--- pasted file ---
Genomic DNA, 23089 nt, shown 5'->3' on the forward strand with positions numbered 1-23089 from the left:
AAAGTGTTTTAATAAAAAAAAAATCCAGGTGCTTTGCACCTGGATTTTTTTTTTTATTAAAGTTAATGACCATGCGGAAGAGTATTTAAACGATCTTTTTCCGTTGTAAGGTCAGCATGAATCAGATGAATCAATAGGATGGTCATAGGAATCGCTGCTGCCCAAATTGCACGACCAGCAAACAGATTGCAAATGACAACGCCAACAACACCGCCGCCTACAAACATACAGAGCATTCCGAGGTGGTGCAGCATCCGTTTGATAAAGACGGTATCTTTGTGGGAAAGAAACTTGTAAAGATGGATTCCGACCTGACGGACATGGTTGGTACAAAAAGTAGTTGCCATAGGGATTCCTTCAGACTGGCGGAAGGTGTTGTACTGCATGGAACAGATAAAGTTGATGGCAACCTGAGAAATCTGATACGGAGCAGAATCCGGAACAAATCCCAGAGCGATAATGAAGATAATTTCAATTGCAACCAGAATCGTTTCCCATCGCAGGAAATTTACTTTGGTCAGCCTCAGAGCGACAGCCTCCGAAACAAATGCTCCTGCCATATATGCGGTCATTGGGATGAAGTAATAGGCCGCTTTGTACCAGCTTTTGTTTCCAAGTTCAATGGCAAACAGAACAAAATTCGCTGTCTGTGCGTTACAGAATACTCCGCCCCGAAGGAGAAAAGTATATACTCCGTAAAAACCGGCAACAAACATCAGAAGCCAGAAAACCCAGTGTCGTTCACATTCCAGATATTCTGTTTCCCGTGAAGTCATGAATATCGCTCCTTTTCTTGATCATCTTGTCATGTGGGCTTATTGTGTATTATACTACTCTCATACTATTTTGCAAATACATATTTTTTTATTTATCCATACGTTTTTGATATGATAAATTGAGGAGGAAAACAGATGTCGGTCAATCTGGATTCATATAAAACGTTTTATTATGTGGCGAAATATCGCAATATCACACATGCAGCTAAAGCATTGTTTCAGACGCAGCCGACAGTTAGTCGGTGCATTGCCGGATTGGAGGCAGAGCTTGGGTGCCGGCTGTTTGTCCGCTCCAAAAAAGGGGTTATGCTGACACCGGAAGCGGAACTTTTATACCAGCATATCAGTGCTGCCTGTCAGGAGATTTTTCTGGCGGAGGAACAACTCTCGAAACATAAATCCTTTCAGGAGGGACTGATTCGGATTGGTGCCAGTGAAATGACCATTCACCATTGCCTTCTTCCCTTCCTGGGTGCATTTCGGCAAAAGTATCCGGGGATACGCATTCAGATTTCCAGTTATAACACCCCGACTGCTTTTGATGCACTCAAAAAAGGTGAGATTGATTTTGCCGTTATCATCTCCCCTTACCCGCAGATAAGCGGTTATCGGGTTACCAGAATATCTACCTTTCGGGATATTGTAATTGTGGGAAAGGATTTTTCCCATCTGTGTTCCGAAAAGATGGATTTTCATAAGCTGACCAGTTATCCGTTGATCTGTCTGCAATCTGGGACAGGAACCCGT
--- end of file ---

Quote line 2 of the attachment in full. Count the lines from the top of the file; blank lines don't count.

AAAGTGTTTTAATAAAAAAAAAATCCAGGTGCTTTGCACCTGGATTTTTTTTTTTATTAAAGTTAATGACCATGCGGAAGAGTATTTAAACGATCTTTTTCCGTTGTAAGGTCAGCATGAATCAGATGAATCAATAGGATGGTCATAGGAATCGCTGCTGCCCAAATTGCACGACCAGCAAACAGATTGCAAATGACAACGCCAACAACACCGCCGCCTACAAACATACAGAGCATTCCGAGGTGGTGCAGCATCCGTTTGATAAAGACGGTATCTTTGTGGGAAAGAAACTTGTAAAGATGGATTCCGACCTGACGGACATGGTTGGTACAAAAAGTAGTTGCCATAGGGATTCCTTCAGACTGGCGGAAGGTGTTGTACTGCATGGAACAGATAAAGTTGATGGCAACCTGAGAAATCTGATACGGAGCAGAATCCGGAACAAATCCCAGAGCGATAATGAAGATAATTTCAATTGCAACCAGAATCGTTTCCCATCGCAGGAAATTTACTTTGGTCAGCCTCAGAGCGACAGCCTCCGAAACAAATGCTCCTGCCATATATGCGGTCATTGGGATGAAGTAATAGGCCGCTTTGTACCAGCTTTTGTTTCCAAGTTCAATGGCAAACAGAACAAAATTCGCTGTCTGTGCGTTACAGAATACTCCGCCCCGAAGGAGAAAAGTATATACTCCGTAAAAACCGGCAACAAACATCAGAAGCCAGAAAACCCAGTGTCGTTCACATTCCAGATATTCTGTTTCCCGTGAAGTCATGAATATCGCTCCTTTTCTTGATCATCTTGTCATGTGGGCTTATTGTGTATTATACTACTCTCATACTATTTTGCAAATACATATTTTTTTATTTATCCATACGTTTTTGATATGATAAATTGAGGAGGAAAACAGATGTCGGTCAATCTGGATTCATATAAAACGTTTTATTATGTGGCGAAATATCGCAATATCACACATGCAGCTAAAGCATTGTTTCAGACGCAGCCGACAGTTAGTCGGTGCATTGCCGGATTGGAGGCAGAGCTTGGGTGCCGGCTGTTTGTCCGCTCCAAAAAAGGGGTTATGCTGACACCGGAAGCGGAACTTTTATACCAGCATATCAGTGCTGCCTGTCAGGAGATTTTTCTGGCGGAGGAACAACTCTCGAAACATAAATCCTTTCAGGAGGGACTGATTCGGATTGGTGCCAGTGAAATGACCATTCACCATTGCCTTCTTCCCTTCCTGGGTGCATTTCGGCAAAAGTATCCGGGGATACGCATTCAGATTTCCAGTTATAACACCCCGACTGCTTTTGATGCACTCAAAAAAGGTGAGATTGATTTTGCCGTTATCATCTCCCCTTACCCGCAGATAAGCGGTTATCGGGTTACCAGAATATCTACCTTTCGGGATATTGTAATTGTGGGAAAGGATTTTTCCCATCTGTGTTCCGAAAAGATGGATTTTCATAAGCTGACCAGTTATCCGTTGATCTGTCTGCAATCTGGGACAGGAACCCGT